You can backup your local Git repos to a private server server, either on your own network or via the internet. All you need is access to the server and a bare repository, then connect it as remote URL and you can push data to and from it. It’s a great way to share your data and collaborate with others, without involving third part companies like Github. Let me show you how to do it.
My remote server is a Linux box on my own network. I have a local repository already and I’m ready to connect it to the remote, which needs to have Git installed on it.
On the Git Server, pick an empty folder and initialise the remote like this:
git init --bare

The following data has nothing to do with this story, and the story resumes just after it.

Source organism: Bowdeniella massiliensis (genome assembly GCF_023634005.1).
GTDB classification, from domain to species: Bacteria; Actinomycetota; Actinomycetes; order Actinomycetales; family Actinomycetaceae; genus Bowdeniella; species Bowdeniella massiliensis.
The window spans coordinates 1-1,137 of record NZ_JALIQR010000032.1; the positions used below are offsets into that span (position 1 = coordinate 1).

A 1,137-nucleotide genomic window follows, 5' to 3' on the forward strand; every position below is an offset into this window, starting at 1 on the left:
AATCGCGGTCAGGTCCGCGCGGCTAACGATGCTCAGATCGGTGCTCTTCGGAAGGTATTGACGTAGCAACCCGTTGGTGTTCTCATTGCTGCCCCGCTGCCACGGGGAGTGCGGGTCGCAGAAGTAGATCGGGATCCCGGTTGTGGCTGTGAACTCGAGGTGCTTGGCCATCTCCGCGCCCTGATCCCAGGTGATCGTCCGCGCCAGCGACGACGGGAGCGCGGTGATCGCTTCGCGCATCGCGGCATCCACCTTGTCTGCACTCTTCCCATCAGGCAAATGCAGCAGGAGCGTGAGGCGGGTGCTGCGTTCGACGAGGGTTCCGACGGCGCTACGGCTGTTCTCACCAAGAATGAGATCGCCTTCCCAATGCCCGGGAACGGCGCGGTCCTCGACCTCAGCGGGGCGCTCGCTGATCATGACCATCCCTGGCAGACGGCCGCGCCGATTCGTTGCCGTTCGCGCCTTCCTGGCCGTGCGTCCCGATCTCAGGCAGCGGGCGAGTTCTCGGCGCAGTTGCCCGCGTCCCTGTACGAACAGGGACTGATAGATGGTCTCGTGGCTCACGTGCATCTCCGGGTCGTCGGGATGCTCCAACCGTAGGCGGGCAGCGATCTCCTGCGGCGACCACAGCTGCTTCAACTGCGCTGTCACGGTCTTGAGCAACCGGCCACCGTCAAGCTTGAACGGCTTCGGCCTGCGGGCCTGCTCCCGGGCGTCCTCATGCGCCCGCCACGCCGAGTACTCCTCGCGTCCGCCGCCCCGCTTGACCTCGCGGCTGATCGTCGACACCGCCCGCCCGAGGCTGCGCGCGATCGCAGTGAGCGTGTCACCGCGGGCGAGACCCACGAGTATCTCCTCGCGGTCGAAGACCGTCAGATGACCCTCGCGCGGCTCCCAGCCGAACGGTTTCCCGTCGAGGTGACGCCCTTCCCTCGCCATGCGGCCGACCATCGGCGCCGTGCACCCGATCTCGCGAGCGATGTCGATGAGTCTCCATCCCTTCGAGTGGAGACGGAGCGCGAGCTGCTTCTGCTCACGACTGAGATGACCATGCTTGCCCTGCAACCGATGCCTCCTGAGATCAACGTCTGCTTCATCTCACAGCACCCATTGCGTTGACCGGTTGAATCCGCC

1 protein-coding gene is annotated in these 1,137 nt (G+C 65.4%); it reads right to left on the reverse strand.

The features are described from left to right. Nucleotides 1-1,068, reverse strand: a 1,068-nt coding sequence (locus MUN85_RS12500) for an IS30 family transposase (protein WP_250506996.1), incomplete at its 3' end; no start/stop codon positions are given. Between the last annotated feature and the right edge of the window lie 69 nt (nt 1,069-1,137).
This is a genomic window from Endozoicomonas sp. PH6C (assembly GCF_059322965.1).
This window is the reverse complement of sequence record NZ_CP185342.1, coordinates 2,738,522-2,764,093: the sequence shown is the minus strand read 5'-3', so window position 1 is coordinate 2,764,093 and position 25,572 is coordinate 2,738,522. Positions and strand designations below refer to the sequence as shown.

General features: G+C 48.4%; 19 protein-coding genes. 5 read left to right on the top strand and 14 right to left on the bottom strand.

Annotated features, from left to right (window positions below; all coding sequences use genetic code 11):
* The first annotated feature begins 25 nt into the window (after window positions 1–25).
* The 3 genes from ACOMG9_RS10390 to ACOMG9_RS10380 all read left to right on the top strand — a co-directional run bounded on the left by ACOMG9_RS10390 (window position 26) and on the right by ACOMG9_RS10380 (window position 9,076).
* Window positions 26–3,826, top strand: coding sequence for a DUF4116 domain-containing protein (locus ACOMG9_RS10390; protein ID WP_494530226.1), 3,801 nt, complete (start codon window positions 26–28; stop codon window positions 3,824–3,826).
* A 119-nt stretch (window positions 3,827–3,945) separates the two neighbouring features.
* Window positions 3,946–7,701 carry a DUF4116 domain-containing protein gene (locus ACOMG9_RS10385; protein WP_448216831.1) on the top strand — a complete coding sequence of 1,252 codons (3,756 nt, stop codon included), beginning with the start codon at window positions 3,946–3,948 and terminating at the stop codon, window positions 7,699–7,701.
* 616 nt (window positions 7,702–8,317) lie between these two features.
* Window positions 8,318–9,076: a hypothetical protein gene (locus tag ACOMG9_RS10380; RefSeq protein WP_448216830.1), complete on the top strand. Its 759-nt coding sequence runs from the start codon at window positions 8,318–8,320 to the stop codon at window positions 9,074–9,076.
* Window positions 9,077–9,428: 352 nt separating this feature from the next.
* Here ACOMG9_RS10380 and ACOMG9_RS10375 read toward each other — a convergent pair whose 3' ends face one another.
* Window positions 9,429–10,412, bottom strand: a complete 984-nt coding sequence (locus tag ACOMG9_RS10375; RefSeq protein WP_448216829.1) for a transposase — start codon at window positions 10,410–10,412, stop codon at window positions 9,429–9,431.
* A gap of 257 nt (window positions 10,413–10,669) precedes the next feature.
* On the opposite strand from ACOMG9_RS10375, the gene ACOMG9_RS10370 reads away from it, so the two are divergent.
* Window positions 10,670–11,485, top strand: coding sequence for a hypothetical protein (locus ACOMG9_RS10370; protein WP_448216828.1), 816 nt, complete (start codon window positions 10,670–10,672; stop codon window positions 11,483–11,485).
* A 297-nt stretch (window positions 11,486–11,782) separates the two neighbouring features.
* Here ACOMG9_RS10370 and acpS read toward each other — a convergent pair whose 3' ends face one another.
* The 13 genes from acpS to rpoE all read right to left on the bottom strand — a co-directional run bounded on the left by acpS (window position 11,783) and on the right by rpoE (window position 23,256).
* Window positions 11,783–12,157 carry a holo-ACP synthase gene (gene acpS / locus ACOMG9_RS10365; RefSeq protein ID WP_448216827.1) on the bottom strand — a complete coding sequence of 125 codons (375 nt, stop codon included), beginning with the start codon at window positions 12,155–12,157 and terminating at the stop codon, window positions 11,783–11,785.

Now on the client, inside the existing repo, we can connect the remote via user/path combo. Let’s say my server’s IP is 188.8.131.52 and my user name is “jay”, and the full path to my remote is “/home/remotepath”I’d connect it like this:
git remote add origin firstname.lastname@example.org:/home/remotepath
Git will ask for your password and come back with an “enumerating objects” message. Instead of a numeric IP, you can also use a domain name (like user@server:/path).
This does not actually transfer any data, it only seems to establish the connection between the two repos. To move data to the remote, we push/publish a branch. Say my active branch is called “master”, I can do it like this:
git push origin master
It’ll take a moment depending on the size of the repo and the connection speed between the two. “git push” is the command, “origin” is the destination, and “master” is the branch you’d like to publish.
Once connected, you can use the GitHub for Desktop app to push to your remote, commit changes and publish/merge branches too.